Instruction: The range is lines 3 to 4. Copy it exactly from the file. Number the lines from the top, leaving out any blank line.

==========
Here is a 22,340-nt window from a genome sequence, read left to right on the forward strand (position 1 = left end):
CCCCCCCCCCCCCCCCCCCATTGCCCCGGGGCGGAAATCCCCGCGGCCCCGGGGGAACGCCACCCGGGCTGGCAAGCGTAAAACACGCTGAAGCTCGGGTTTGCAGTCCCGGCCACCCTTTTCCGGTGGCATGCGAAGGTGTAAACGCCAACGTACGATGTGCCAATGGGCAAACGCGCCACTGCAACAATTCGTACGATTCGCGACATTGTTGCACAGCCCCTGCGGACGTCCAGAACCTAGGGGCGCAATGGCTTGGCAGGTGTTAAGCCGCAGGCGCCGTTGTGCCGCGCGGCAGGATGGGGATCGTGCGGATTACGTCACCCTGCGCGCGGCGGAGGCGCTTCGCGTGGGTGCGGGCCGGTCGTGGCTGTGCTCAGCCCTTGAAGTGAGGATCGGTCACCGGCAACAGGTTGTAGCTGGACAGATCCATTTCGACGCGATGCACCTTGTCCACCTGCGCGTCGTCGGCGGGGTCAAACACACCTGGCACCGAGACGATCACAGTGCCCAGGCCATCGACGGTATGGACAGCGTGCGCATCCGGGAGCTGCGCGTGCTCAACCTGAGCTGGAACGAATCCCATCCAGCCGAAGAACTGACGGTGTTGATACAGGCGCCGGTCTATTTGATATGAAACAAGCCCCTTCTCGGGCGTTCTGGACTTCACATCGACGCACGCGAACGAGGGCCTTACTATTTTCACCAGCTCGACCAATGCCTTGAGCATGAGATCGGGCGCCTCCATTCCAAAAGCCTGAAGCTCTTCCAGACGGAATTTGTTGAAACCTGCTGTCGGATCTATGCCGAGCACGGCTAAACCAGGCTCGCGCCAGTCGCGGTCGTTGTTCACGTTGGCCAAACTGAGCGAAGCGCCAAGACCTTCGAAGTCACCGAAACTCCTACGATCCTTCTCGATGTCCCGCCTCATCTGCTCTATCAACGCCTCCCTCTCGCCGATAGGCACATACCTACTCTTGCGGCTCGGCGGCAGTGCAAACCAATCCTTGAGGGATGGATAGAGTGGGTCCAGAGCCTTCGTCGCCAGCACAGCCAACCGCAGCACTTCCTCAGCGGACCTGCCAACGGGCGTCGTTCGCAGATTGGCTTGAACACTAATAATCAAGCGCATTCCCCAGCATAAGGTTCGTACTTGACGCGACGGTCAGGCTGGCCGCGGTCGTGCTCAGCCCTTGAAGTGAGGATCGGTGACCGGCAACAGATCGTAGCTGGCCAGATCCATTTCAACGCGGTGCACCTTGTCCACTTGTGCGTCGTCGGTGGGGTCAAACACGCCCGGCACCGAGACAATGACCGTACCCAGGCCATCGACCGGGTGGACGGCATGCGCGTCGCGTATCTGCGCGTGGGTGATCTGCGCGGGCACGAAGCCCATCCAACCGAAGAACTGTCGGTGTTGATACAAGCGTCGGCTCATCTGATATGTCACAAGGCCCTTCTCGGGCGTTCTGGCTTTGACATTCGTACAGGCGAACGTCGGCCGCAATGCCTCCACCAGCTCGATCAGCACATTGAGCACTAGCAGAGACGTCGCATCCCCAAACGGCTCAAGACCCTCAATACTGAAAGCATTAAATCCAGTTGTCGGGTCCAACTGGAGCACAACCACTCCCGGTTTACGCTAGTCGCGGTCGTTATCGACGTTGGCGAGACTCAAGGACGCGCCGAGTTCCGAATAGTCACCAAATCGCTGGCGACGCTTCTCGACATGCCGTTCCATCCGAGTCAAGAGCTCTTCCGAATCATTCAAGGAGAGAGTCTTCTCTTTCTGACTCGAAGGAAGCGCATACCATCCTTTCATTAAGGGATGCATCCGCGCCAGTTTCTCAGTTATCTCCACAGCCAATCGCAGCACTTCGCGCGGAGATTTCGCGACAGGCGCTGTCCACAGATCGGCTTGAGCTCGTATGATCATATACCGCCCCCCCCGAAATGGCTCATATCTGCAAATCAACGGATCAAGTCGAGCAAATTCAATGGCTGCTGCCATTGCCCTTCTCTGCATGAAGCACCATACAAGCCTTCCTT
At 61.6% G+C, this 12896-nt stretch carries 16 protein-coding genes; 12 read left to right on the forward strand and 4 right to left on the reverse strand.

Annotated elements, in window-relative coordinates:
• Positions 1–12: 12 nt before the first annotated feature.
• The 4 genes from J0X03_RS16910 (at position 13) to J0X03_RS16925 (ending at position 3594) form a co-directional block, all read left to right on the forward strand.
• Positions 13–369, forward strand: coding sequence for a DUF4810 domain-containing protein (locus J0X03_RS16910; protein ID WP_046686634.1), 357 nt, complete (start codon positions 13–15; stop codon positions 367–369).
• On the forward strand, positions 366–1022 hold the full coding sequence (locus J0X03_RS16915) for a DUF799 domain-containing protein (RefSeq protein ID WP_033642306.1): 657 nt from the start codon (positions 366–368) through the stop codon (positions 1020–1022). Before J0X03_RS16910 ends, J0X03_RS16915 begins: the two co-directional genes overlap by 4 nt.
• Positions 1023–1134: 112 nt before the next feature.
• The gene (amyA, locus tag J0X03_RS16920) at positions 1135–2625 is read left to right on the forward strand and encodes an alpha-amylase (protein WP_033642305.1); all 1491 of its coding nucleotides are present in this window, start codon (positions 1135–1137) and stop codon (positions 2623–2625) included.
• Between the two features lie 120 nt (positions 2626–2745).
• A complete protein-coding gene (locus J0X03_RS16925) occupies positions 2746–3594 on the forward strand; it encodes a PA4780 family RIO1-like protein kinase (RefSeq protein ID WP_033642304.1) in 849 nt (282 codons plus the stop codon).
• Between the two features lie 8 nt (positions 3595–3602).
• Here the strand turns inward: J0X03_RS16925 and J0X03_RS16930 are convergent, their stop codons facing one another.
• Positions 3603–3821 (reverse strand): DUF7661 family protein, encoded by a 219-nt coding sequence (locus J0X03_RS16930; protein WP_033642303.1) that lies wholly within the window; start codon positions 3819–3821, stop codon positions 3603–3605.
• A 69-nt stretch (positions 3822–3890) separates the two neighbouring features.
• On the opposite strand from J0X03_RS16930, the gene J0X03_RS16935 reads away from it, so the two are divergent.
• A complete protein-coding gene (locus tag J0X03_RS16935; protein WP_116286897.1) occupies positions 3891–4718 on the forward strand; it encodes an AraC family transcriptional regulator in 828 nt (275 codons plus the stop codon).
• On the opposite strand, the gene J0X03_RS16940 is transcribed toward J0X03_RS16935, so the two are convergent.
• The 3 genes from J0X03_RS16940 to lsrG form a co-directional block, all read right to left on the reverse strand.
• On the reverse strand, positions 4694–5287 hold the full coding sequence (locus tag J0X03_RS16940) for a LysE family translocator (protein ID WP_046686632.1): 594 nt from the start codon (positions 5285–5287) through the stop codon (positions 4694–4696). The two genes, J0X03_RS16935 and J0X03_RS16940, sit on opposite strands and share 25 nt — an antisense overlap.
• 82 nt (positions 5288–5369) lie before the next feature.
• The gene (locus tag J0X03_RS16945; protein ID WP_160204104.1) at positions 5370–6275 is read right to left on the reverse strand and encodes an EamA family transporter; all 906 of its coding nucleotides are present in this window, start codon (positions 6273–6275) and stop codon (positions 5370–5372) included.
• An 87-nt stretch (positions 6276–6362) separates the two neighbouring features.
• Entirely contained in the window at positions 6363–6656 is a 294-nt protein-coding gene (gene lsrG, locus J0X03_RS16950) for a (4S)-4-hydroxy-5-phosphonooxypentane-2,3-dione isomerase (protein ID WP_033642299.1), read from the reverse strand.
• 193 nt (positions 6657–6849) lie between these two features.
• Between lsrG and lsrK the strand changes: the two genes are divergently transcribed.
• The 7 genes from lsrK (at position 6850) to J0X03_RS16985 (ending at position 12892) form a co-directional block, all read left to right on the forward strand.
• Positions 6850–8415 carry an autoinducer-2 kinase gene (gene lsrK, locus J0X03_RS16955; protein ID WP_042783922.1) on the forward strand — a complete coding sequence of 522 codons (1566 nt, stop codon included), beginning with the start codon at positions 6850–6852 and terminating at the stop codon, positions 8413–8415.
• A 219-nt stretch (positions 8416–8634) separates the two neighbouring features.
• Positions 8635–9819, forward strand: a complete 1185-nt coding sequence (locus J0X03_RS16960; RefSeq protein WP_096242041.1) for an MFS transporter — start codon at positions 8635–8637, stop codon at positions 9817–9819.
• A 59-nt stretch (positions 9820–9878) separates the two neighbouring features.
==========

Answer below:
At 61.6% G+C, this 12896-nt stretch carries 16 protein-coding genes; 12 read left to right on the forward strand and 4 right to left on the reverse strand.

Annotated elements, in window-relative coordinates: